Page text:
Her agency creates a highly personal system of accountability for each client: one unemployable woman gets an allowance, but must volunteer at a soup kitchen; a client who is giving up drugs or alcohol might, despite Sister Judith’s reluctance, be provided with cigarettes. In cases where the smallest obstacle could spell failure, Neighbor’s Keeper has been on hand with bus passes, phone cards or school uniforms. In contrast, FEMA paid for families to stay in hotels for months with little contact.

Because it has not encouraged deeper involvement by caseworkers, Sister Judith said, “the federal government has gotten a very poor return on their investment.”

In many cases, the hurricane simply piled new difficulties on top of problems that existed before, making recovery more challenging to assess. Laura Hilton, a barely literate mother of three, is now securely housed in a New Orleans duplex, under the same supportive housing program as Ms. August. But Ms. Hilton’s 12-year-old son, Roy, remains far below his grade level in reading.

School officials take Roy to the doctor, fill his prescription to combat attention deficit disorder, and give him his medication, but they say their efforts are less effective because he does not take the drugs on weekends or holidays. Still, Roy attends school regularly and has built relationships there. He sometimes asks Charlita Hayes, the special-education coordinator, to let him see a photocopy of the driver’s license of his father, who was murdered after the storm, which she keeps safe for him in her desk.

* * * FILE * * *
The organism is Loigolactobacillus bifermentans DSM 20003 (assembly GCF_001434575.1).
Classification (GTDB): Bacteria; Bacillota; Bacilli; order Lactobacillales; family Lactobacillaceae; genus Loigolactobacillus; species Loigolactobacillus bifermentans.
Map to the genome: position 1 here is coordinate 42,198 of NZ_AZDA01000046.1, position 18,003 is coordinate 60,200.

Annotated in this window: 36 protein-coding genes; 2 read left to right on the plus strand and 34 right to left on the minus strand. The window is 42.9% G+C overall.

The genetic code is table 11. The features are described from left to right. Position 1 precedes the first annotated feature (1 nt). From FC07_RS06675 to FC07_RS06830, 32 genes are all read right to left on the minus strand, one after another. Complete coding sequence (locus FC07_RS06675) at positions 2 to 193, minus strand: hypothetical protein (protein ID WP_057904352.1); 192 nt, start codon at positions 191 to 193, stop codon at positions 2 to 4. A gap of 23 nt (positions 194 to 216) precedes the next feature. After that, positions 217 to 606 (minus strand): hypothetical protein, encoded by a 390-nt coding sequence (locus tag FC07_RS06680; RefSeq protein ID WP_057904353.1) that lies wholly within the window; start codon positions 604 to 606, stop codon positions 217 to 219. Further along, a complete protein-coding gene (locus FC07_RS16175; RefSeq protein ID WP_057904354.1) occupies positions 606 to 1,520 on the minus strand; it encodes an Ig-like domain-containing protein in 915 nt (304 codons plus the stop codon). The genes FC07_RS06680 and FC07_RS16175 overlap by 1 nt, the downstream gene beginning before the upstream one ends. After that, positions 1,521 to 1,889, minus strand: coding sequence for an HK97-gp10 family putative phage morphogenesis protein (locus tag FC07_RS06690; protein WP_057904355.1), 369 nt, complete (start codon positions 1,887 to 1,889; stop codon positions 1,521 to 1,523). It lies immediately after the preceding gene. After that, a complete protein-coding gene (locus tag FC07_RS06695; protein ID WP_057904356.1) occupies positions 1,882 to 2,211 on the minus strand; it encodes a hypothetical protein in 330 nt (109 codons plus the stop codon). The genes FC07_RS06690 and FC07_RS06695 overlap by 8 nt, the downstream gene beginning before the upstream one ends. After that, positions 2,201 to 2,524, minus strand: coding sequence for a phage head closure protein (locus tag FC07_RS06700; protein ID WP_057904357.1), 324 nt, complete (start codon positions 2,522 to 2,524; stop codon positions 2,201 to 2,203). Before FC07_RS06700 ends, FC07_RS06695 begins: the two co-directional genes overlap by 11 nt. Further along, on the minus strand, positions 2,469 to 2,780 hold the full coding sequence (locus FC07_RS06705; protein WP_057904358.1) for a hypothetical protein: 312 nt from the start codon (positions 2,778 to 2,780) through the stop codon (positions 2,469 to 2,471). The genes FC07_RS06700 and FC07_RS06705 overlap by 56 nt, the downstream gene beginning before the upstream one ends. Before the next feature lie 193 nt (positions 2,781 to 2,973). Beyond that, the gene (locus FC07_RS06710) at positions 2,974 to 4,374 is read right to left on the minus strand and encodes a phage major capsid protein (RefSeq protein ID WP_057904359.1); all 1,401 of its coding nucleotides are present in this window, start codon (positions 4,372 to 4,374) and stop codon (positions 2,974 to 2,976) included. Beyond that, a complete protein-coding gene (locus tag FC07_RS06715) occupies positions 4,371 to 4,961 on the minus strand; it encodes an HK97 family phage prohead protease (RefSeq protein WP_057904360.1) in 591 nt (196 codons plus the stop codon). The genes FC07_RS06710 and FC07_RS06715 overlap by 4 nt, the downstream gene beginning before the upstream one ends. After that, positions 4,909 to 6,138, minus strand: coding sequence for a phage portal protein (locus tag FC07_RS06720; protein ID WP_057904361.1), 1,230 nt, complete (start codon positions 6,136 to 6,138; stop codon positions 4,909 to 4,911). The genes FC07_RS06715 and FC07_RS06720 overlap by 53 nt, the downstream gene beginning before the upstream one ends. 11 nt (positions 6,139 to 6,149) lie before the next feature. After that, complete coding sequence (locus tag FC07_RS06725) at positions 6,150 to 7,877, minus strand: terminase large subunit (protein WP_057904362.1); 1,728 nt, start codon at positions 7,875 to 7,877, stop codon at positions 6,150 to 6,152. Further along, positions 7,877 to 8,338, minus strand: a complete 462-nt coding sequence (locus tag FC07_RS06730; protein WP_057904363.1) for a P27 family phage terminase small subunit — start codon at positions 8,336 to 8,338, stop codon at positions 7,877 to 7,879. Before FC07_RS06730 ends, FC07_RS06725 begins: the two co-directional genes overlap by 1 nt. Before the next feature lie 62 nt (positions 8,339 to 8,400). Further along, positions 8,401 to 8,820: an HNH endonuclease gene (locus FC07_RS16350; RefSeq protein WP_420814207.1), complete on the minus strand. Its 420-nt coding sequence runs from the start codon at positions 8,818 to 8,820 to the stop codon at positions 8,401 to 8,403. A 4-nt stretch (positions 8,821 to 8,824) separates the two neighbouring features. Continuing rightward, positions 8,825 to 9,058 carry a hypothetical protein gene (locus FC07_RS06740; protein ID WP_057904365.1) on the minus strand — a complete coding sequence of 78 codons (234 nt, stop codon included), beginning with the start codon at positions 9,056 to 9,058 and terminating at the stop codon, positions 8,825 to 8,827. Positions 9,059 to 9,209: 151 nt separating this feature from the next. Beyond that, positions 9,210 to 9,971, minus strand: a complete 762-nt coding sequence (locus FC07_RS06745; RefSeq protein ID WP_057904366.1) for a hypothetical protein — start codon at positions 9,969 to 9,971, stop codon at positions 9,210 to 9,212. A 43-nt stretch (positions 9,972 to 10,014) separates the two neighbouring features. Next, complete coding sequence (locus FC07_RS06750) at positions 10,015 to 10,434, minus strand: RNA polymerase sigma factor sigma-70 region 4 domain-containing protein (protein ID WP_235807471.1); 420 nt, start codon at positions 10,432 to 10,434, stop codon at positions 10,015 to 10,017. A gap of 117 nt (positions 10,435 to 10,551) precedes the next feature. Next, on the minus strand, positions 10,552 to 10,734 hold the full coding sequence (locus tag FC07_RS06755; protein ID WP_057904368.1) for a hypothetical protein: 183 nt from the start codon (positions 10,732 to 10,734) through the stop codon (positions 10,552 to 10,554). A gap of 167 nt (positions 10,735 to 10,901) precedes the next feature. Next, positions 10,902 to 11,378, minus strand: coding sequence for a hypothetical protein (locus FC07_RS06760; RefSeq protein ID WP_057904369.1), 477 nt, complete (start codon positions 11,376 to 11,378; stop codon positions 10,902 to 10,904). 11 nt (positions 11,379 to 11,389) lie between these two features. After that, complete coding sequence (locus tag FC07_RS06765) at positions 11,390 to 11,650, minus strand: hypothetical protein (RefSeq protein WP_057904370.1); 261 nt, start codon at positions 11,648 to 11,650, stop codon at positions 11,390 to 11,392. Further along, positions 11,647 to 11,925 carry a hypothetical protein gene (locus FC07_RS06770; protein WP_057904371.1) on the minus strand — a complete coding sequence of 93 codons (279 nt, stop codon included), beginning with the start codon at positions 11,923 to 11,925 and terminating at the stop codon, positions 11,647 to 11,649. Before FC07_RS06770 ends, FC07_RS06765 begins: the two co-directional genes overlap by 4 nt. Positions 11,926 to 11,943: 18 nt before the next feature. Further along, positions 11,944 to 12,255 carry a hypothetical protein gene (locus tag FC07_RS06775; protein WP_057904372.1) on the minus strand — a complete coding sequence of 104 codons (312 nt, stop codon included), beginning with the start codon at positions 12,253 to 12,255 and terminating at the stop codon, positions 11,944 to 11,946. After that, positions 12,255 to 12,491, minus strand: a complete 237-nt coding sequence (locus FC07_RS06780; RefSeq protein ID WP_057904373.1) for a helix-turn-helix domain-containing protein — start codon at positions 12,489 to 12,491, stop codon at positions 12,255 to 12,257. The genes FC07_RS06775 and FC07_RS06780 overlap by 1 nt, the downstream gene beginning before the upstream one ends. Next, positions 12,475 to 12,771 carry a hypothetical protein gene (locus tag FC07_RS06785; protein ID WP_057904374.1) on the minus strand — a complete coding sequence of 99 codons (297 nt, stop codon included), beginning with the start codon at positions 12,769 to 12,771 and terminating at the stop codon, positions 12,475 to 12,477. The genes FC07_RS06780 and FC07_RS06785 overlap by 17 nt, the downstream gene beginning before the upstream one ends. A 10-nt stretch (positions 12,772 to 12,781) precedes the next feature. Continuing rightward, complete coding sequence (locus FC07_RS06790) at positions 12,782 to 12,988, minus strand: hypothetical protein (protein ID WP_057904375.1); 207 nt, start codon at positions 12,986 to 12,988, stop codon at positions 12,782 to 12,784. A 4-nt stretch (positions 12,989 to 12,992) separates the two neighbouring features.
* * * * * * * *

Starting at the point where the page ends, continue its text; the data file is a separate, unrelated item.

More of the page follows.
Alton Love, a single father in Baton Rouge, was hospitalized in 2008 with advanced diabetes that he did not know he had. When he found a new job driving a van this summer and went for a physical, he said, the doctor revoked his commercial driver’s license because his disease was so severe.

Doris Fountain, 68, is finally back in her repaired home in New Orleans and regularly visits a local center for older Americans. But when asked about the storm and the cancer that killed her husband less than two years later, she bursts into tears.

Jermaine Howard, 16, missed three years of school. But after intervention from Neighbor’s Keeper, he is living with an older cousin in Baton Rouge, performing with his church’s dance troupe and has caught up to grade level. Now it is his younger brother who is truant. Neighbor’s Keeper is working to place him in an alternative school.

What is clear, from these stories and others, is that the storm is still raging. Of the 30,000 families receiving temporary rental assistance in February, 12,500 qualified for permanent federal housing vouchers, while the rest were cut off because they did not need further help or did not qualify.

Dozens of those families have called Neighbor’s Keeper in Baton Rouge or UNITY of Greater New Orleans, a homeless-services provider, in desperation. For those clients, the months spent on the rent program, Sister Judith said, had been a wasted opportunity for federal caseworkers to help them move toward greater self-sufficiency.

Matthew Bailey, 44, fell behind on his $420 monthly rent shortly after his disaster-housing subsidy ended in September. He has a head injury, and his garbage-strewn apartment is a cube of unbearable stench. He makes a tiny income from odd jobs like caring for pets. Neighbor’s Keeper will help him apply for disability payments, a process that can take more than a year.

Sister Judith questioned why his federal caseworker, whom Mr. Bailey said he had not seen since shortly after moving into the apartment, had not begun the application process for him.

“Matthew could have been a settled, lawn-mowing, dog-walking citizen,” she said.